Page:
"They told me I was everything": Theatrical Reflections on Ideology, Governance, and King Lear's Two Bodies

Authors

  • Theodore Lance University of Illinois at Chicago

Keywords:

Shakespeare, King Lear, Theatre

Abstract

Humanities article (N/A for discipline)

References

Figgis, John Neville. The Divine Right of Kings. Cambridge: University Press, 1914. Web.

Foakes, R.A. Introduction. King Lear. By William Shake- speare. Ed. R.A. Foakes. London: Thomson Learning, 2002. 1-151. Print.

Greenblatt, Stephen. “King Lear.” The Norton Shakespeare: Tragedies. 2nd ed. Ed. Stephen Greenblatt, Walter Cohen, Jean E. Howard, Katherine Eisaman Maus. New York: W. W.Norton & Co., 2008. 571-578. Print.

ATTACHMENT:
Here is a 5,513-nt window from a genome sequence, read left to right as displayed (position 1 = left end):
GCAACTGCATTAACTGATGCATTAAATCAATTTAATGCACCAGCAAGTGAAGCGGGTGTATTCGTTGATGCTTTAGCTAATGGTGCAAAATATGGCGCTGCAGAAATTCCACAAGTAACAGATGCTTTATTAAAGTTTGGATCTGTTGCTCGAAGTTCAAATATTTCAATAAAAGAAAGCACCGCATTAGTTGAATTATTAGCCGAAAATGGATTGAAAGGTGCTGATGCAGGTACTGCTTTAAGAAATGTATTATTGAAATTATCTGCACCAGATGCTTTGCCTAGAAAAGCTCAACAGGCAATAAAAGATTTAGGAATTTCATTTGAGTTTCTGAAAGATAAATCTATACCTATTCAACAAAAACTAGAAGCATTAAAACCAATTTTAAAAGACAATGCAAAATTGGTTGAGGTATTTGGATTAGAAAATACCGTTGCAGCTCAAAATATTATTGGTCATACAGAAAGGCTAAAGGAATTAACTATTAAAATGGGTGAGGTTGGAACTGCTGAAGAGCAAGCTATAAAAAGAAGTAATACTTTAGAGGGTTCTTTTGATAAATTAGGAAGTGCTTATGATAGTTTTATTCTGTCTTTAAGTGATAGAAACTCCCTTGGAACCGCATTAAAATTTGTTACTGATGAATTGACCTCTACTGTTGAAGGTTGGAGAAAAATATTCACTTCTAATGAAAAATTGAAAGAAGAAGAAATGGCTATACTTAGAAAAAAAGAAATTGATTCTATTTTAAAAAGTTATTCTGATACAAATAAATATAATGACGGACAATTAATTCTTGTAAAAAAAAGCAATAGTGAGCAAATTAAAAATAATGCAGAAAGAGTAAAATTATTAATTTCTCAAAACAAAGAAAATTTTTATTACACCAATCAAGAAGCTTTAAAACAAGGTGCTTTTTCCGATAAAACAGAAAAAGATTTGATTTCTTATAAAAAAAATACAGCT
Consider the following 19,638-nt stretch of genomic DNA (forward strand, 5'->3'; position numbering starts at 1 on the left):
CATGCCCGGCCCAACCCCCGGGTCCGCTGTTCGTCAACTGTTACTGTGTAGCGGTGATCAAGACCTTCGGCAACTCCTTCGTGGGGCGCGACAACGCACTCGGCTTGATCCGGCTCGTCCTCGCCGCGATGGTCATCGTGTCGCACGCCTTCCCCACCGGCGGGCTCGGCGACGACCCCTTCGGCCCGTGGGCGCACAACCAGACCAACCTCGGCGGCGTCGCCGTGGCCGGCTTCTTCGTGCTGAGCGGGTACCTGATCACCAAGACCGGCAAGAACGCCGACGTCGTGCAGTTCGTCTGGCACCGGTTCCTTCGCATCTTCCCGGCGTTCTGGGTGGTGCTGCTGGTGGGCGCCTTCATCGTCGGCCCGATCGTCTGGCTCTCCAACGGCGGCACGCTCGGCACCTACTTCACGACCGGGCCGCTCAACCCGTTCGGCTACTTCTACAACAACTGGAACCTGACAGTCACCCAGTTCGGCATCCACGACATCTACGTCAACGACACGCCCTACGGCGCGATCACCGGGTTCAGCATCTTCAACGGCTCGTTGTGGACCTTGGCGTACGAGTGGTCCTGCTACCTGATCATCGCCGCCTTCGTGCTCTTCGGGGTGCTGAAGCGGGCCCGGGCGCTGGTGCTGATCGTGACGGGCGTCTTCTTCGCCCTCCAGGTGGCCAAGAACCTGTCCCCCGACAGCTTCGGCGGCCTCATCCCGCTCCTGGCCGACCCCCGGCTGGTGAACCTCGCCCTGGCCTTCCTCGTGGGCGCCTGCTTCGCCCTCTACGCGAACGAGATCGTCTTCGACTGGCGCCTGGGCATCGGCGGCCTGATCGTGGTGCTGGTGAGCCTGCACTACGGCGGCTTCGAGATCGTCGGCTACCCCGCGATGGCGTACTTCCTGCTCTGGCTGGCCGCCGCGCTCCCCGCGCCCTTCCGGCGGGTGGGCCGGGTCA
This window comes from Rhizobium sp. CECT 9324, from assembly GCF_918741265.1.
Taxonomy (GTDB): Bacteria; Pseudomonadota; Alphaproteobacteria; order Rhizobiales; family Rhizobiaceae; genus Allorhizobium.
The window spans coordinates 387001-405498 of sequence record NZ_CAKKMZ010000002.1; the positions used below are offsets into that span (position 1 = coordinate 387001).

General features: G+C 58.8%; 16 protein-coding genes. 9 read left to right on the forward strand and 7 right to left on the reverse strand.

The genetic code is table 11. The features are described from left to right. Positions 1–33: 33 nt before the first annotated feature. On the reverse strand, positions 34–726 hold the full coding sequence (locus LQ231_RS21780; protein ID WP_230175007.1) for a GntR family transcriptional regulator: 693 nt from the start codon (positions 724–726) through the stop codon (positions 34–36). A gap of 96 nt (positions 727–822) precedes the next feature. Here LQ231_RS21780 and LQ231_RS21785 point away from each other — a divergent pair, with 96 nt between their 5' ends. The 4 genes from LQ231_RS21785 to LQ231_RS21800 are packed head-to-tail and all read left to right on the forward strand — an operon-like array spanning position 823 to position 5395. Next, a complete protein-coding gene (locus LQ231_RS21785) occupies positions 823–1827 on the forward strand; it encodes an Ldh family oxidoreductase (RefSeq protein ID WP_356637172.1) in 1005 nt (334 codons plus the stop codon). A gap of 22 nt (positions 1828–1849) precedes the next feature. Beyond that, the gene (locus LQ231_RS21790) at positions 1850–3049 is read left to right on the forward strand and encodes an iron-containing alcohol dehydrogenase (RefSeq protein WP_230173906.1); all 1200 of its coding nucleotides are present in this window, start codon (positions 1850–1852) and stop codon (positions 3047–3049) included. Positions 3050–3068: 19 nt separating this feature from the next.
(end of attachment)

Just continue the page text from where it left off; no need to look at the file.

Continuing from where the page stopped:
————————. Shakespearean Negotiations: The Circulation of Social Energy in Renaissance England. Berkeley: University of California Press, 1988. Print.

Kantorowicz, Ernst Hartwig. The King’s Two Bodies: A Study in Medieval Political Theology. Princeton: Princeton Universi- ty Press, 1997. Print.

"manner, n. (and int.)." OED Online. Oxford University Press,

43 March 2015. Web. 20 April 2015.

Plowden, Edmund. The Commentaries, or Reports of Ed- mund Plowden. [London], MDCCLXI.[1761]. Eighteenth Century Collections Online. Gale.

CIC University of Illinois Chicago. Web. 2 May 2015

Pye, Christopher. The Regal Phantasm: Shakespeare and the Politics of Spectacle. New York: Routledge, 1990. Print.

"shadow, n." OED Online. Oxford University Press, Septem- ber 2014. Web. 7 December 2014.

Shakespeare, William. King Lear. Ed. R.A. Foakes. London: Thomson Learning, 2002. Print.

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Published

2016-04-13

Issue

Section

Peer-Reviewed Articles